FREAKS AND GEEKS WITH SAMM LEVINE AND SARAH HAGAN WHEN: 10:30 a.m. Sunday, Feb. 23 WHERE: Pensacola Bay Center Room D

Sarah Hagan


With all the celebrity guests and cosplayers, this event is one hell of a photo-op. However, many people may not want to have their picture taken, no matter how cool their costume is. Just because someone is dressed up doesn’t mean they automatically agreed to be blinded by iPhone flashes all day. Always extend a quick, polite request to snap a photo, just in case. The gesture will be greatly appreciated.

010 1

Character Study by Hana Frenette

The characters don’t even exist anymore,” Steve Scott is a storyteller. Not the kind Scott said. “But the comics were out on the lurking near the edge of a campfire or gesnewsstands, and at the convenience store turing wildly at the bar, but the kind who and the gas station, which was still a employs a nicely executed drawing big thing at the time.” and a few select words to push Scott soon moved on to the plot forward. household comic names Scott has illustrated and started drawing for some of the biggest “I REALLY STARTED Batman and various names in comics, like related series. Batman, The Hulk and DRAWING SO I COULD “I actually did the Wolverine. TELL STORIES.” last four issues of the “It gives me the original Batman series,” ability to be the direcSteve Scott Scott said. “I also did tor and the actor,” Scott some work with Batman said. “You get to take Confidential that people these sometimes monseemed to really like.” strously large stories and put The original Batman series them down on paper. I really started in 1939 and continued through started drawing so I could tell stories.” September of 2011, when DC comics Scott, originally from Biloxi, started canceled the series, and then relaunched it drawing comics professionally in the early with a new issue #1, as part of The New 52, ‘90s, while also working as a professional a project to reboot the entire line of DC’s fire fighter. superhero comic books. “The first job with comics I ever got In addition to the last four issues of the was with a company called Malibu Ultraoriginal Batman series, Scott also provided verse, and I got to do a couple of stories. February 20, 2014

the artwork for the only comic adaptation of “The Dark Knight,” starring Heath Ledger. “I guess Christopher Nolan had seen some of my other work and had liked the pacing a lot, so when it came time to bring in someone for the adaptation, he had me in mind,” Scott said. “They sent me some stills from the film, and I got to capture Ledger as the joker. This was about four months before he died.” Scott did renditions of several scenes in the film, and while drawing out the bank heist scene, he drew himself in as teller. “Just at the very beginning, I’m in there for a shot,” Scott said. Continuing on with the film adaptation route after “The Dark Knight,” Scott received a call to work with George Lucas for “Indiana Jones and the Temple of the Gods.” “A lot of times with films, you have to get approval to do the likeness of a certain character, sometimes they just don’t want you to do it,” Scott said. “This was not the case here. It was much more like ‘Hey, we know this is Harrison Ford in a fedora.’”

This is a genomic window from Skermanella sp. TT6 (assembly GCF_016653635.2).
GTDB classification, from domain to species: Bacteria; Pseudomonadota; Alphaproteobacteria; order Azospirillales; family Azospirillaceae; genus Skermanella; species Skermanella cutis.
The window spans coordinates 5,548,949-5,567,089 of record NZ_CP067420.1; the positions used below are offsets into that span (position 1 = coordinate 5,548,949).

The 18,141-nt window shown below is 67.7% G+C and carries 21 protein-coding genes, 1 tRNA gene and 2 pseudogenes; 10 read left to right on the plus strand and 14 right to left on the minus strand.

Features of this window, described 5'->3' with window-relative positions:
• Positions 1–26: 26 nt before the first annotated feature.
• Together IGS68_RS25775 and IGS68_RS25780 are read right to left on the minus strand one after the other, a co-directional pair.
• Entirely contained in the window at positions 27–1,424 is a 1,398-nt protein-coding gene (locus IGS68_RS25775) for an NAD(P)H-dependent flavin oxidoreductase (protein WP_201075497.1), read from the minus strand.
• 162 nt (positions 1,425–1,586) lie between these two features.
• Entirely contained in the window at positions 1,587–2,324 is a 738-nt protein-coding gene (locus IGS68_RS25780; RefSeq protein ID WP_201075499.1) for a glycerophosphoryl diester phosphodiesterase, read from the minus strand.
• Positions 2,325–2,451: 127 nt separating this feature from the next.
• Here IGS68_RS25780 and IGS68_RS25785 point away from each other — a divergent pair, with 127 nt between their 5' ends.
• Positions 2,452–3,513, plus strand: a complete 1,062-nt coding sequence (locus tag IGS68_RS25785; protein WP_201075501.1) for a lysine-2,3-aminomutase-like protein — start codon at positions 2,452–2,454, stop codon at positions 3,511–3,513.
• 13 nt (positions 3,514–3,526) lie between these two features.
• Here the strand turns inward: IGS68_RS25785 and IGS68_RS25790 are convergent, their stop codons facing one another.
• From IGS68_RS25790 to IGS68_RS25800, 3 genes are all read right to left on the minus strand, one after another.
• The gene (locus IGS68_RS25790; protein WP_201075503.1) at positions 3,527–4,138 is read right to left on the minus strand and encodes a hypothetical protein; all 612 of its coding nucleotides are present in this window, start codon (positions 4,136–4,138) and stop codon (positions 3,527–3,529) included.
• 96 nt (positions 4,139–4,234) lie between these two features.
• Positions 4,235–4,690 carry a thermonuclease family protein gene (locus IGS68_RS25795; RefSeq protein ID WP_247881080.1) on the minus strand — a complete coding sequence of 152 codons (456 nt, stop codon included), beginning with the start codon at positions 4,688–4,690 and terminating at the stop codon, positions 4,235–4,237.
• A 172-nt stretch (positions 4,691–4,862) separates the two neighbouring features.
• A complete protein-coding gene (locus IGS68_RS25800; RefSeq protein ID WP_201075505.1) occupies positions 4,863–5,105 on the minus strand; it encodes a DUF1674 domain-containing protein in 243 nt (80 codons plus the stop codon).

Drawing the likeness of Ford wasn’t too difficult. It was the hat that was the trouble. “In the first take, I made the hat too big, almost like a cowboy hat,” Scott said. “I could probably draw it in my sleep now, but that was one of the only things that Lucas had mentioned he wanted me to change a bit.” After the likeness of the hat was properly settled, Lucas was so pleased with the artwork that he bought several pieces to hang in his home. Scott will have several prints and various pieces of his artwork available to purchase at Pensacon. “I have several pieces of Batman material, The Indiana Jones comic cover that Lucas owns and a single frame of the Hulk,” Scott said. Lots of artists will do on the spot renditions of characters at comic conferences, but Scott prefers talking with people instead of standing at the drawing board. “I really like to have the chance to talk with people and sign books or answer questions,” Scott said. “Which you kind of miss out on if you’re just standing there drawing with your head down.” {in}


WHEN: 1:30 p.m. Sunday, Feb. 23 WHERE: Pensacola Bay Center Room B


Dungeons & Dragons & Dating by Hana Frenette


IN: Are guests encouraged to only discuss nerd related topics? SPENCER: Certainly not. Most anything is fair game except last names, phone numbers, what you do for a living and where you live (address). The idea is to find a connection with someone quickly based on a common ground outside of typical bar questions.

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433-WINE or 433-9463